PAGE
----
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May is Asian American & Pacific Islander (AAPI) Heritage Month, and to honor the rich history and accomplishments of AAPIs throughout the history of the United States, AARP is proud to celebrate the month with articles that showcase their accomplishments and culture.
In our final article celebrating AAPI Heritage Month, here are examples of how Asian culture, through its varied cuisines, has spread and assimilated with other cultures to create new, exciting fusion dishes.
Korean Tacos and Quesadillas
Korean American entrepreneur Roy Choi's Kogi BBQ food trucks in Los Angeles merged a new, mobile culinary trend (along with social media marketing to let followers know where to find his trucks) with an irresistible ethnic mash-up: a fusion of Korean and Mexican flavors. Korean Calbi short ribs served up from a taco truck? Well, all right! Kimchi Quesadillas? Cross-cultural heaven! In some ways, Choi opened the door to many fusion fads that have followed.
Epicurious published a Kimchi Quesadillas recipe straight from the fusion-meister himself.
Spam Musubi is the inevitable result of East meeting West. Born in Hawaii, where Spam is a basic food group, thanks to the U.S. military introducing the canned meat in the pre-World War II days, Spam Musubi is basically a variant of sushi made with Spam instead of sashimi. There are variations within Spam Musubi. Some can be tightly rolled with strips of Spam inside, like a tekka maki, or tuna roll. Or it can be a brick of rice topped with a slice of lightly grilled Spam (soy or teriyaki sauce and Tabasco or sriracha hot sauce optional) with a strip of nori seaweed around it, like a belt holding the musubi together. Or it can be fully wrapped inside a square of nori folded like edible origami. It's another culinary cross-cultural heaven!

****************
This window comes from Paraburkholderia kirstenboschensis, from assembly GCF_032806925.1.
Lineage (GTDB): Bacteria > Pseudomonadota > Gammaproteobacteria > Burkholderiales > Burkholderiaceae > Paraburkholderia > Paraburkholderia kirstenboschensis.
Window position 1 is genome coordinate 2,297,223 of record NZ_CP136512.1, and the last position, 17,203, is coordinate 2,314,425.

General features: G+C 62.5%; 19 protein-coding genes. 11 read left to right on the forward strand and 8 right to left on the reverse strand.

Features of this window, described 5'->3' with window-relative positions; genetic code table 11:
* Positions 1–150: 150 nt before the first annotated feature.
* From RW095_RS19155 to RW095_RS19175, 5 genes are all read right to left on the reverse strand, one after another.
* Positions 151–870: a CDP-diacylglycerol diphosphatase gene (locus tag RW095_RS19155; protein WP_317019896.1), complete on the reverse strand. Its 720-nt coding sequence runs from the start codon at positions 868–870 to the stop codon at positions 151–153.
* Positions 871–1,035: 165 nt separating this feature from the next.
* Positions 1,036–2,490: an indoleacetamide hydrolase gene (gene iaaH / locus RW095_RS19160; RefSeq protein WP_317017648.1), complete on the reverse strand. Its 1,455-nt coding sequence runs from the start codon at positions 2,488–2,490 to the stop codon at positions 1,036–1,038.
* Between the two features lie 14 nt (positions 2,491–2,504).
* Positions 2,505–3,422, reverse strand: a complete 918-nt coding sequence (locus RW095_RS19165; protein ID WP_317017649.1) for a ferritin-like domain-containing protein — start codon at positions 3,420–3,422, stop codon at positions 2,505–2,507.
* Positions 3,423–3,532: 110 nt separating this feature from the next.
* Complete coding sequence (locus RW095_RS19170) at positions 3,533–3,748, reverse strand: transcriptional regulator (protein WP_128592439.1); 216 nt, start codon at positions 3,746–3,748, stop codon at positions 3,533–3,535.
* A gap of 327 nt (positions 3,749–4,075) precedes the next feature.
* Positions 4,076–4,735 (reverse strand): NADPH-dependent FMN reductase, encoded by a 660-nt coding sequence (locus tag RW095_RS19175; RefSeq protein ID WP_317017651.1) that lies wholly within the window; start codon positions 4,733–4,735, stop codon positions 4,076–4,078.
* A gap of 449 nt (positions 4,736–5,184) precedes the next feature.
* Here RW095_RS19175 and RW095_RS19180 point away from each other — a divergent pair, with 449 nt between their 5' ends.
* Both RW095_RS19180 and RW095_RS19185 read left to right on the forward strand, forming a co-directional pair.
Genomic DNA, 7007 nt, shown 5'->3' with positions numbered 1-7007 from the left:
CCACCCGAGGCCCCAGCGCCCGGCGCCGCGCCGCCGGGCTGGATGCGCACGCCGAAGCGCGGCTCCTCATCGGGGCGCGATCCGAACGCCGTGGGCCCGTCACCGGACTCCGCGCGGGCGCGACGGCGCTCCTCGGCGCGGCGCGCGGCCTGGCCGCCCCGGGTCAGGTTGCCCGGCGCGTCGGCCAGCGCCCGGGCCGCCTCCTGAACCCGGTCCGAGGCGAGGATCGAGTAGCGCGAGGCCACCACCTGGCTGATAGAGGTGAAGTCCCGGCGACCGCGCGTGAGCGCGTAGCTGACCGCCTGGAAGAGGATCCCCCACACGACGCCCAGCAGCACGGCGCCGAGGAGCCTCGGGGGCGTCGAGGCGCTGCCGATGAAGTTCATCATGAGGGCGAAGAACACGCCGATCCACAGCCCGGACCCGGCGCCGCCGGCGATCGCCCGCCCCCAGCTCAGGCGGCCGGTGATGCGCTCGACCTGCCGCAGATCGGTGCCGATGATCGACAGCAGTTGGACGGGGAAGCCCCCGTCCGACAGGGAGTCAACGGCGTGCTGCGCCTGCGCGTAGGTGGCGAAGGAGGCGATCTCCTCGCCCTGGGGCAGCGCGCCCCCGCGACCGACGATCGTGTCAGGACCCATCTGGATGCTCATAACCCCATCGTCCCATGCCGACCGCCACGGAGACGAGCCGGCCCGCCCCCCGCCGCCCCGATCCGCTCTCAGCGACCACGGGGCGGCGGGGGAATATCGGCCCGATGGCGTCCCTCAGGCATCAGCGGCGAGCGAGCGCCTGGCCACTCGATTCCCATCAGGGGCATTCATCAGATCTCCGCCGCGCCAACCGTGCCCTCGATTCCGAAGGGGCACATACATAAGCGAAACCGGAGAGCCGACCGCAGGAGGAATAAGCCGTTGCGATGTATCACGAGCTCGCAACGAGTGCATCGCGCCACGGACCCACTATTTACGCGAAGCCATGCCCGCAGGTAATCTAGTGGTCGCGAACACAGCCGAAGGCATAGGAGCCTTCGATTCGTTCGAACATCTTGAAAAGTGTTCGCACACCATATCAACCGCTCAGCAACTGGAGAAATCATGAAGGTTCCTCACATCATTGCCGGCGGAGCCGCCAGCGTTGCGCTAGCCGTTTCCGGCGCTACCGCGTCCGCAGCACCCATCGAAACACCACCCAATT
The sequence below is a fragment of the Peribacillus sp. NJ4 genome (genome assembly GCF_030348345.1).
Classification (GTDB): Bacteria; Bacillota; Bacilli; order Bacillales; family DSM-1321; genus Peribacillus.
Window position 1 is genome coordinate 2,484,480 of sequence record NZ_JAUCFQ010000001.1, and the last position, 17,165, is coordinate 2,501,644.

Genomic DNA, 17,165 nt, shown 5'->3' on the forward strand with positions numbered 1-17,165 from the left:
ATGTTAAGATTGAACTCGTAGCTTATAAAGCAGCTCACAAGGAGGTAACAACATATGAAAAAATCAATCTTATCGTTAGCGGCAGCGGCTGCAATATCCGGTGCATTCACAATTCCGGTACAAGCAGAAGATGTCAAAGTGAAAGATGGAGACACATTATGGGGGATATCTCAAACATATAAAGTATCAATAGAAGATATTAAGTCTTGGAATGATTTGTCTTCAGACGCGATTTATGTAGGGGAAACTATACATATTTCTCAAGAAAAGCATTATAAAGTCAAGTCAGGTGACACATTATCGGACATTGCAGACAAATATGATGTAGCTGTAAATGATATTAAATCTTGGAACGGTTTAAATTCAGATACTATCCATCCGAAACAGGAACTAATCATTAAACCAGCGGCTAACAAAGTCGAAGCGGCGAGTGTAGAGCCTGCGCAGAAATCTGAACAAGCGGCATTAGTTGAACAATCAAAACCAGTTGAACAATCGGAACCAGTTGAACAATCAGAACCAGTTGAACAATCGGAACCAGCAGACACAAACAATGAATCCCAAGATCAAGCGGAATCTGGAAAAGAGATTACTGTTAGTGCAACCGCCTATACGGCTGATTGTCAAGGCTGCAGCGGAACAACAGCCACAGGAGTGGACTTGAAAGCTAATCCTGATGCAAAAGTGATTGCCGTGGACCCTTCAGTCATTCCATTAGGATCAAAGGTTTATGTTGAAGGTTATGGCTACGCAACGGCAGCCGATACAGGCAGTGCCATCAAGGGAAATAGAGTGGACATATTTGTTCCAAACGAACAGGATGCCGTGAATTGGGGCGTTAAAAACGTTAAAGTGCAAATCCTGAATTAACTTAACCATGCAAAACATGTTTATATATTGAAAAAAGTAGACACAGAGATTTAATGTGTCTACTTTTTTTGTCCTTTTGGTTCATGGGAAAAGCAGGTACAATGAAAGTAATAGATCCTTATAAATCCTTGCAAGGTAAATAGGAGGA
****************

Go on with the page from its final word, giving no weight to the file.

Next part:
Here’s a recipe for Spam Musubi from AllRecipes.com, perfect for your summer luau.
Some Chinese immigrant workers left the United States after the Chinese Exclusion Act of 1882 and found refuge in Baja, Mexico. As always, the wonder of ethnic cuisine is that it adapts to local ingredients wherever immigrants go. Not only were Chinese unable to emigrate to the United States after 1882, but Chinese in America before the ban were subject to miscegenation laws and couldn’t marry Caucasian women. With some Chinese men marrying Mexican women, a cross-cultural pollination occurred, which led to Mexican-Chinese cuisine in the Southwest — fried rice with spicy chorizo sausage, mango served with steak, or dishes heated up with jalapeños or chile peppers. For a variation, seek out New York City’s Cuban-Chinese diners.
Here's a simple tossed-together recipe from NPR: Mexican-style Chop Suey With Beans and Rice.